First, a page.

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Waterford from 1916-1918

Waterford and Home Rule
John Redmond, MP for Waterford was leader of the Irish Parliamentary Party. In 1912, the Irish Parliamentary Party held the balance of power in Westminister and used this position of influence to leverage an agreement from the Liberal Party to introduce the Third Home Rule Bill on 11th April 1912. The Second Home Rule Bill in 1893 was prevented from passing when it was rejected by the House of Lords. However, the Parliament Act, 1911 which asserted the supremacy of the House of Commons and meant the House of Lords could delay bills for two years but could not prevent bills from being passed should the bill meet the required conditions meant the Third Home Rule Bill could potentially be successfully enacted following an enforced delay.

The Third Home Rule Bill had a very contentious and difficult passge through the Houses of Parliament with strenuous opposition from the Ulster Unionist Party led by Sir Edward Carson. The Ulster Volunteer Force was set up in January 1913 and pledged to use all means necessary to defeat the implementation of Home Rule in Ireland. The Irish Volunteers, led by Eoin MacNeill, were established in November 1913 as a counter measure to support Home Rule. There were fears that these two opposing sides would meet with violence and that a civil war would erupt in Ireland. Unionists insisted that the only way the Home Rule Bill would be introduced would be if the six north-eastern counties were excluded.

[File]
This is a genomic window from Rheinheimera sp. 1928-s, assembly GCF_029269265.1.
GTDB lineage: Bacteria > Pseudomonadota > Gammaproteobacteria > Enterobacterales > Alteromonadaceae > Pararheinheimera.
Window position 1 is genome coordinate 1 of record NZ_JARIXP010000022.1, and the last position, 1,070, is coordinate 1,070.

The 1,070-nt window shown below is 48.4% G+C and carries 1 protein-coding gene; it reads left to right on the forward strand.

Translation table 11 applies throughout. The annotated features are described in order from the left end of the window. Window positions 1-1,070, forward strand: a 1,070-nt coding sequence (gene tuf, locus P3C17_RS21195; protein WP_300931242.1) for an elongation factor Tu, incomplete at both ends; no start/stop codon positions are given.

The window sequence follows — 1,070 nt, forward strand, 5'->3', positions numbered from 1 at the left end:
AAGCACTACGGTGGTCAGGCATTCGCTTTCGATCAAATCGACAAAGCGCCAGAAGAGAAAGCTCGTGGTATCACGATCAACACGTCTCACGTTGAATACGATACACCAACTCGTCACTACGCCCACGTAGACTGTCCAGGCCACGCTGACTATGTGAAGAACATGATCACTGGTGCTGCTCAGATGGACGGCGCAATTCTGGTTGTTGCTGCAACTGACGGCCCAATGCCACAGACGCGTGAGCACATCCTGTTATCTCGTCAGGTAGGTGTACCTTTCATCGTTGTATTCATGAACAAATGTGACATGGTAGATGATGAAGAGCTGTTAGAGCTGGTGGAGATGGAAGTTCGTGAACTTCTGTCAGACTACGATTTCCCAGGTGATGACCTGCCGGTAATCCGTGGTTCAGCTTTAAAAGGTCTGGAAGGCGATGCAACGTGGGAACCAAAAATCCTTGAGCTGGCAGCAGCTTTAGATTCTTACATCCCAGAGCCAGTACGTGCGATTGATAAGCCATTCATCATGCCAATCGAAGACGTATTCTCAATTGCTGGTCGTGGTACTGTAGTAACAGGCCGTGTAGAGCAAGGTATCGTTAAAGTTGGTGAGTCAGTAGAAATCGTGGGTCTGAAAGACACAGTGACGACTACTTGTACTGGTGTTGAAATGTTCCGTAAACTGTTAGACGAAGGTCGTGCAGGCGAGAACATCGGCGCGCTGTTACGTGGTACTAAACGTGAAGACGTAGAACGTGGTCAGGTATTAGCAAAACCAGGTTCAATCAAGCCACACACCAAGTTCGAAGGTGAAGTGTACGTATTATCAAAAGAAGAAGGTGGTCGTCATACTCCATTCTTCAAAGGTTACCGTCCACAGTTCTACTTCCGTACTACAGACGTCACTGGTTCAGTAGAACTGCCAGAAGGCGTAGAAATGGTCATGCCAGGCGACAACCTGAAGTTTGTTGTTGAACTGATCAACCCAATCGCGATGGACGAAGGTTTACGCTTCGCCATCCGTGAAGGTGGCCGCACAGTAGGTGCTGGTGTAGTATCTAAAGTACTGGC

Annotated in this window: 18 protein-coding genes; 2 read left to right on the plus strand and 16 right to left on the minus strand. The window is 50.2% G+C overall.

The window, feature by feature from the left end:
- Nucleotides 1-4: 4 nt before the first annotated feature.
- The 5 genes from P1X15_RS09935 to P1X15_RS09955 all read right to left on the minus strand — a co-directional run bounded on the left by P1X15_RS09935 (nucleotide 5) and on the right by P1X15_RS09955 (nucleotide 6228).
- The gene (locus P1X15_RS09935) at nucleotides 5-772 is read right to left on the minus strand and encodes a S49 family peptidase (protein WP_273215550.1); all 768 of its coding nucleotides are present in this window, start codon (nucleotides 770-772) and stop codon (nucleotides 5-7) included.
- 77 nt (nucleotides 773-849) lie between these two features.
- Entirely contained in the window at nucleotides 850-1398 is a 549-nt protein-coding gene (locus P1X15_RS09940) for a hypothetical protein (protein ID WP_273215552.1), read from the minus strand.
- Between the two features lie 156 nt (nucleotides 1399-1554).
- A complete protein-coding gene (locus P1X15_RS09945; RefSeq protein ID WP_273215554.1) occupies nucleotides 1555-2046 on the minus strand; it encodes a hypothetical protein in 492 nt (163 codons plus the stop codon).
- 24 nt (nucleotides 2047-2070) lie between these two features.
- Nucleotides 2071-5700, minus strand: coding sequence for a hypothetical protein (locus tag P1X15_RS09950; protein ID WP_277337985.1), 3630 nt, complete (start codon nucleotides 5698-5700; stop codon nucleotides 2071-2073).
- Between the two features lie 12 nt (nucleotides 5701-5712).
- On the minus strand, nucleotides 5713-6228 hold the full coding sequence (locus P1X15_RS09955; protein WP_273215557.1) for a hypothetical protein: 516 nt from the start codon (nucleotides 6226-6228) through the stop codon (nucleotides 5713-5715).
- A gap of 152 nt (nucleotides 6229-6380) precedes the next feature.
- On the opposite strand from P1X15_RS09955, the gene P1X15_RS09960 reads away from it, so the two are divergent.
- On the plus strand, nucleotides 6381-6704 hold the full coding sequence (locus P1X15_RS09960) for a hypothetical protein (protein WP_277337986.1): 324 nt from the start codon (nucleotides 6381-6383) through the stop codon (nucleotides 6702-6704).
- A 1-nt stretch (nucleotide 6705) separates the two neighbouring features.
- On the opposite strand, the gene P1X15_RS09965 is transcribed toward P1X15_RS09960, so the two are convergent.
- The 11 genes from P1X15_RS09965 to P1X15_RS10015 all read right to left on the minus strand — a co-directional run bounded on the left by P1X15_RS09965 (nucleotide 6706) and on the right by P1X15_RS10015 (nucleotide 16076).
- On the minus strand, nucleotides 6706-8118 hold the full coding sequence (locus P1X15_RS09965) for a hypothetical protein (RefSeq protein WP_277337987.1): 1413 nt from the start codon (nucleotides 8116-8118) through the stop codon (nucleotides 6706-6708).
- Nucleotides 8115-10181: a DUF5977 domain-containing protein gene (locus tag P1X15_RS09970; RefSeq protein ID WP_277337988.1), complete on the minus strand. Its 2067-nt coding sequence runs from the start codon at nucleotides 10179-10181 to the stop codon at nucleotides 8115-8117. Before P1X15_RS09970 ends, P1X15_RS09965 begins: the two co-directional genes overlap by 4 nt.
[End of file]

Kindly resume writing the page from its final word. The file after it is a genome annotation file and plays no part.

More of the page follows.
The Government of Ireland Bill passed, received Royal Assent and was placed on the statute books on 18th September 1914. Throughout the process of the passage of Home Rule through the British Parliamentary system teh people of Waterford expressed their ongoing support for John Redmond as their MP and as the leader of the Irish Parliamentary Party that would bring Home Rule to Ireland.

Waterford & John Redmond
However, the outbreak of the First World War meant that the Home Rule Bill was put on the statute books as a piece of legislation in suspension awaiting the end of the war for enactment. John Redmond, MP called for Irish nationalists to answer the call to arms at a speech in Woodenbridge in Wicklow on 20th September 1914 and join the British Armed Forces in the belief that this would bring Irishmen, north and south, together in the face of a common enemy and that by joining the war effort the Irish Volunteers could demonstrate that the British Parliament had nothing to fear in granting Home Rule to Ireland.